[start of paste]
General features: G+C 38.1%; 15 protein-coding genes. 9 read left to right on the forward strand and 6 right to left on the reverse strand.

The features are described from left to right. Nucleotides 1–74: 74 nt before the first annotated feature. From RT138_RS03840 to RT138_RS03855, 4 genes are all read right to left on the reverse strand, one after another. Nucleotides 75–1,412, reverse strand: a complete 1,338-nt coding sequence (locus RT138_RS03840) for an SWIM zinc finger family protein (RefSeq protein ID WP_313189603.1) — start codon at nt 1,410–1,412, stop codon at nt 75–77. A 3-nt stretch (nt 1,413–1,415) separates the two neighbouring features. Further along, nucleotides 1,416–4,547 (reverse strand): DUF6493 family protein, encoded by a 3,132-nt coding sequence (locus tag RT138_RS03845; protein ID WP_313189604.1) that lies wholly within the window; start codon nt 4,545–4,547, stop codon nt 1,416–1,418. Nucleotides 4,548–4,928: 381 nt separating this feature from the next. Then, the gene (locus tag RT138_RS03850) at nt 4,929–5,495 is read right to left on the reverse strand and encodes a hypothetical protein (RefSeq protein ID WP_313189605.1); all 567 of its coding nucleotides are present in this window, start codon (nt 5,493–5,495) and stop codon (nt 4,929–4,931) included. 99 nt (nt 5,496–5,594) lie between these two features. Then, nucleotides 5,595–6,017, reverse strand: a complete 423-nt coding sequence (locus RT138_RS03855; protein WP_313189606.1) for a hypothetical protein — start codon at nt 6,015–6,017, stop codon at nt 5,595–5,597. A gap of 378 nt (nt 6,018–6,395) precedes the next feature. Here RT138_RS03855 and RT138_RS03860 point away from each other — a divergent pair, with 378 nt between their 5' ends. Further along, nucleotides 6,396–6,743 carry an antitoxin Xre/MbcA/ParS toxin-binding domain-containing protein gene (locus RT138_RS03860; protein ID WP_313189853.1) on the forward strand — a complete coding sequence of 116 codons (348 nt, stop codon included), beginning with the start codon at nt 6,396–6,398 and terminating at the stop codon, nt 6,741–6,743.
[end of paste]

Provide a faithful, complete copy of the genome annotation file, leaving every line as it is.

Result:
General features: G+C 38.1%; 15 protein-coding genes. 9 read left to right on the forward strand and 6 right to left on the reverse strand.

The features are described from left to right. Nucleotides 1–74: 74 nt before the first annotated feature. From RT138_RS03840 to RT138_RS03855, 4 genes are all read right to left on the reverse strand, one after another. Nucleotides 75–1,412, reverse strand: a complete 1,338-nt coding sequence (locus RT138_RS03840) for an SWIM zinc finger family protein (RefSeq protein ID WP_313189603.1) — start codon at nt 1,410–1,412, stop codon at nt 75–77. A 3-nt stretch (nt 1,413–1,415) separates the two neighbouring features. Further along, nucleotides 1,416–4,547 (reverse strand): DUF6493 family protein, encoded by a 3,132-nt coding sequence (locus tag RT138_RS03845; protein ID WP_313189604.1) that lies wholly within the window; start codon nt 4,545–4,547, stop codon nt 1,416–1,418. Nucleotides 4,548–4,928: 381 nt separating this feature from the next. Then, the gene (locus tag RT138_RS03850) at nt 4,929–5,495 is read right to left on the reverse strand and encodes a hypothetical protein (RefSeq protein ID WP_313189605.1); all 567 of its coding nucleotides are present in this window, start codon (nt 5,493–5,495) and stop codon (nt 4,929–4,931) included. 99 nt (nt 5,496–5,594) lie between these two features. Then, nucleotides 5,595–6,017, reverse strand: a complete 423-nt coding sequence (locus RT138_RS03855; protein WP_313189606.1) for a hypothetical protein — start codon at nt 6,015–6,017, stop codon at nt 5,595–5,597. A gap of 378 nt (nt 6,018–6,395) precedes the next feature. Here RT138_RS03855 and RT138_RS03860 point away from each other — a divergent pair, with 378 nt between their 5' ends. Further along, nucleotides 6,396–6,743 carry an antitoxin Xre/MbcA/ParS toxin-binding domain-containing protein gene (locus RT138_RS03860; protein ID WP_313189853.1) on the forward strand — a complete coding sequence of 116 codons (348 nt, stop codon included), beginning with the start codon at nt 6,396–6,398 and terminating at the stop codon, nt 6,741–6,743.